Please let me ask a question here. There was a disk failed in the Filer and spare low. The reconstruction time was long about 7 hours and performance impact while rebuild. The option raid.recon struct.perf_impact is set to medium. There is a single Raid Group and formed as Raid_DP with 144GBx27 disks within a Raid Group size of 27.
There is one KB (Solution ID# 18300) in NetApp that mentioned about roughly rebuild time for 500GB or 1TB ATA disks is about 10hrs.May I know how long does it take to complete the RAID reconstruction for 144GB disks with RG size 27, and why does performace was seriously impact?
Please kindly help me an answer and your help is really appreciated.
Thanks and Regards,
Roughly, it should be no more than a couple hours. However, the reconstruction time is also dependant upon the number of back-end loops. What's the controller type and configuration?
The type of disk failure, the storage controller model, and the version of Data ONTAP will also impact rebuild times.
Most disk failures are 'soft' failures where too many blocks are flagged as bad. In Data ONTAP 7.1 and newer, these failed drives use Rapid RAID Recovery to copy the good blocks to a spare drive. This significantly speeds up recovery time (up to 4x faster in some cases).
A truly dead drive from hardware failure requires reconstruction of all data from parity. On smaller systems, especially busy ones, this will take more time because the reconstruction process has to wait for the system load to drop to low - medium in order to not impose additional performance overhead. Large RAID groups also take longer to calculate parity because there are more blocks to calculate parity for.
The Controller model is FAS3160 and DS14-MK2 Shelves. In our case, the reconstruction takes about 7 hours to complete and performance impact. How much average MB/s can we get for reconstruction?
Thanks and Regards.
One thing that can affect this is that in RAID-DP (as you have to be running to get to 27 disks in a RG) I have been told that the first disk failure/rebuild is low priority regardless of the raid.recon struct.perf_impact setting. This certainly explains some behaviors I have seen on raid rebuilds of RAID-DP configurations. On the second disk failure in the same RG the priority gets bumped up on both rebuilds to the setting above.
Thanks for the info. But, how many back-end loops? That's important to the reconstruction time.
I've been watching this thread silently for a while.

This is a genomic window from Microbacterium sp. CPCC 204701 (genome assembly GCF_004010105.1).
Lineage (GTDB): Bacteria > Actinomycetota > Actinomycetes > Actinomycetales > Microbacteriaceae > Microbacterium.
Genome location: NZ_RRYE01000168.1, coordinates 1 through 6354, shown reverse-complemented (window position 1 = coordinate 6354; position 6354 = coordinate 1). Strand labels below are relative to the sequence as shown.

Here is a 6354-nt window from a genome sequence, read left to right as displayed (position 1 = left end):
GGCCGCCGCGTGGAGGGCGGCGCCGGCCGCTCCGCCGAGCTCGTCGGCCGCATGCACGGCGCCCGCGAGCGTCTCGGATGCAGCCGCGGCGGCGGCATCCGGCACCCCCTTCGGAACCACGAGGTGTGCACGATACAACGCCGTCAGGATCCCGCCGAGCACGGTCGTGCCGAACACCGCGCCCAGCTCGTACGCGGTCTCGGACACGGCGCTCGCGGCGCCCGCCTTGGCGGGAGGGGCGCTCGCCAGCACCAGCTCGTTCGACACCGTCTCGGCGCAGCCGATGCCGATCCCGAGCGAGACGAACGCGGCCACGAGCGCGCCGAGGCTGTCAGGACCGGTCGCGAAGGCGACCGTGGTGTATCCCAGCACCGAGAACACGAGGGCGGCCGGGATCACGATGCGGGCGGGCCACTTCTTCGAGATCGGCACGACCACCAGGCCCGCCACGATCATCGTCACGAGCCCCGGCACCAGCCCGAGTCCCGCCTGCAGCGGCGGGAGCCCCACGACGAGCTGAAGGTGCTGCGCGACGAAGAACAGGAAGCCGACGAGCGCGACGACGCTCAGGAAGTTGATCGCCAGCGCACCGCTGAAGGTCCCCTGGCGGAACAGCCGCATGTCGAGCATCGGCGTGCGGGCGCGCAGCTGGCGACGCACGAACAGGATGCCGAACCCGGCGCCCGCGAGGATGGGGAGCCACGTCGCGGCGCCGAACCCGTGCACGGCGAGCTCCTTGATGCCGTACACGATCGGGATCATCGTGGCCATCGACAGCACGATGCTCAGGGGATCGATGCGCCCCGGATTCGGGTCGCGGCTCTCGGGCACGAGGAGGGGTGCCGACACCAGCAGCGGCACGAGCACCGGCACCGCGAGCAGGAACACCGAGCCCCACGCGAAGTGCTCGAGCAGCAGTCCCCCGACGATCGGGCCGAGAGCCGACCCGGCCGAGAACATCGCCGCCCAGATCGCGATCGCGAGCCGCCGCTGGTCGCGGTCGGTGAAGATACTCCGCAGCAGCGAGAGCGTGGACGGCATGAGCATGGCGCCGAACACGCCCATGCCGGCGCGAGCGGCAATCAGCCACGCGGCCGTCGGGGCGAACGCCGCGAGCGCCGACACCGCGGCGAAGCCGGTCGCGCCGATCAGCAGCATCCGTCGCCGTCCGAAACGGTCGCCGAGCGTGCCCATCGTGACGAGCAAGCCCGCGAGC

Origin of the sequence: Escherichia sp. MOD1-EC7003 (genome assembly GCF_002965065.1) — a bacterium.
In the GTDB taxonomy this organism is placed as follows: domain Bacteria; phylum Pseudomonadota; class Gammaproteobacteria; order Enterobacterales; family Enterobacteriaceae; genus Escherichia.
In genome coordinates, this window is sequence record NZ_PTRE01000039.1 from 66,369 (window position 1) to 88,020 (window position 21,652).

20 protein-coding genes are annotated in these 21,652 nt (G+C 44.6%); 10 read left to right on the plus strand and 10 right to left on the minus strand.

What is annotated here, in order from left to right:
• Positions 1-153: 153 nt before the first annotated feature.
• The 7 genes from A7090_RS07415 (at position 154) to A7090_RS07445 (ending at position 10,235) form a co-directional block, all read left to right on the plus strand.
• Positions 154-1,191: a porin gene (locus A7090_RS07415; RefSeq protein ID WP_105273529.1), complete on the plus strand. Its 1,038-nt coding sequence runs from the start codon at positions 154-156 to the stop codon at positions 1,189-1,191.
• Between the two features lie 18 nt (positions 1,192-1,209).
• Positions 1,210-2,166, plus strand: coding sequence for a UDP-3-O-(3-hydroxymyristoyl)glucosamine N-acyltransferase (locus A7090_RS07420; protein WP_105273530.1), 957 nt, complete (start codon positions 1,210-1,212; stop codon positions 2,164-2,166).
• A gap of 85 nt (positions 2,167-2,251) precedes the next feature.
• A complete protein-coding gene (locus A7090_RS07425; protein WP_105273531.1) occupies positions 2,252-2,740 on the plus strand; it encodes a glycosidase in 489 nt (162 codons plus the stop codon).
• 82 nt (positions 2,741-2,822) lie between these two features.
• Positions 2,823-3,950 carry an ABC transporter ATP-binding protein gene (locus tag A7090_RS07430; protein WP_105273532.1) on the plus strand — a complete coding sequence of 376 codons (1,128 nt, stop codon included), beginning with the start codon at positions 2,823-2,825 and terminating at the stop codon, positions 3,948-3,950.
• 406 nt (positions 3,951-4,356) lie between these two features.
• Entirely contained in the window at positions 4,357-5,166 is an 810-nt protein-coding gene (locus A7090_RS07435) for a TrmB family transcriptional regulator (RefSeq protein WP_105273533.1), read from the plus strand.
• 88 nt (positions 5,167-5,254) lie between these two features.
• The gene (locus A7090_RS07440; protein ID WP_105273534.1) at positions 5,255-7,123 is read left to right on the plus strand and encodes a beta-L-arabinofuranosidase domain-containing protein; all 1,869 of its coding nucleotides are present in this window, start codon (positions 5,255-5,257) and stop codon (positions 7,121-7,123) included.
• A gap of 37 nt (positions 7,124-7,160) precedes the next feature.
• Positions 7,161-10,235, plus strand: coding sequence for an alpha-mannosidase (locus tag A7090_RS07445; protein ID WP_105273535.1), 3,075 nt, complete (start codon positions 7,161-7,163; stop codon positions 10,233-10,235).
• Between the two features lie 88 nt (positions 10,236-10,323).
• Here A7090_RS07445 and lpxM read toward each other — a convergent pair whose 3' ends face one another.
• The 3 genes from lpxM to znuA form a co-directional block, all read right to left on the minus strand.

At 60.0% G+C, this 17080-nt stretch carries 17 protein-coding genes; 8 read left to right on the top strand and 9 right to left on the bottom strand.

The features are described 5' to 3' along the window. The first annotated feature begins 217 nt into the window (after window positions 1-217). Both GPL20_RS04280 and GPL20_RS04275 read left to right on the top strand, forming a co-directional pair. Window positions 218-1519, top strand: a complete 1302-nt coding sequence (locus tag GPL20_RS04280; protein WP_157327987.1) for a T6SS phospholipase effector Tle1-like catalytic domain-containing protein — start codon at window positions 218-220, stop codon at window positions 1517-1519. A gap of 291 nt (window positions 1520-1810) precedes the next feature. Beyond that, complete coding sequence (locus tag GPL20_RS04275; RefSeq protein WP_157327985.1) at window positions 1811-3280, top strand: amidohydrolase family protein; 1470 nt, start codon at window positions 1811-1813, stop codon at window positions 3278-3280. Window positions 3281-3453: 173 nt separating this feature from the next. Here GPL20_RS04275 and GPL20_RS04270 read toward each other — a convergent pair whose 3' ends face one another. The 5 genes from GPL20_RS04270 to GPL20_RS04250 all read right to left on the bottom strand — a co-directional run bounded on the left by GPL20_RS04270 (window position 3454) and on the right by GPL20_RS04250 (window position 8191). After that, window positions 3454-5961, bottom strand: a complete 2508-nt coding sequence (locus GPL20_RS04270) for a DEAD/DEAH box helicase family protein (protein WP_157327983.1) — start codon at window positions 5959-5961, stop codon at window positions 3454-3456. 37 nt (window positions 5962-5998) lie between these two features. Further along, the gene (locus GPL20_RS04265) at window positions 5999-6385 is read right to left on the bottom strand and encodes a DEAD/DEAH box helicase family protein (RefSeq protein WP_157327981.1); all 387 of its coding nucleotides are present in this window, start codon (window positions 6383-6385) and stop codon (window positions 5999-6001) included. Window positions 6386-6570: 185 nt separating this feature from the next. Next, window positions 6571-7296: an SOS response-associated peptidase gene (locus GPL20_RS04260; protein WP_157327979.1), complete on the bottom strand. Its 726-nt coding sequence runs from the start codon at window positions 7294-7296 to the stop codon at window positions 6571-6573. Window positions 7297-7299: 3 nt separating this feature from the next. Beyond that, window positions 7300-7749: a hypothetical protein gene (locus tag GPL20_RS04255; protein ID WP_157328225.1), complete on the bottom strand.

How do back-end loops impact reconstruction time though? Is it so throughput-heavy? And do you mean loops to the affected RAID group (unlikely there is more than one) or all loops on the system?
The back-end FC-AL loops play an important role in the reconstruction time and application performance while rebuilding. Let's assume all 27 disks are on one 4Gbps loop (unlikely but let's use it as an example). They have to share the loop's bandwidth, 400MB/s. So, that'll be ~14MB/s per disk on average. To rebuild a 144GB disk, it'll take about 10,000 seconds, or roughly 2.8 hours. But that's full speed. When you have applications running and throttle down the rebuild speed, it'll probably take much longer. If you add another loop, you can speed up things significantly, though I wouldn't say doubling the speed.
They have to share the loop's bandwidth, 400MB/s
Isn't the FC loop - 4Gbps ~ 500MB/s? or is my understanding incorrect?
It's just a rough estimate. I'm usually on the conservative side. However, if you can get 500MB/s, more power to you -Wei
Actually you can only get 400MB per second because 4Gb/s FC uses 8b10b encoding which mean that you divide by 10 instead of by 8 when converting bits to bytes. So the speed of 4Gb/s FC (actually 4.25Ghz speed) is actually closer to 400MB/s instead of 500MB/s/
Good point. Thanks Chris. -Wei
Lets say If would like to reduce the impact on reconstruction? how many choices do I have rather than below:
1). Create another Aggr with Raid Group sizes of 16 (optimal RAID size) and copy the data there. That needs migration.
2). Set the reconstruction speed to low. That will longer the rebuild time.
Please let me know is there any other work around or choices?
Sorry for late reply.
Yes! Those above mentions are very helpful to me. I congratz all of the replies especially Wei's explanation. Thank you all!
Hi Naing, you are very welcome! Thanks, -Wei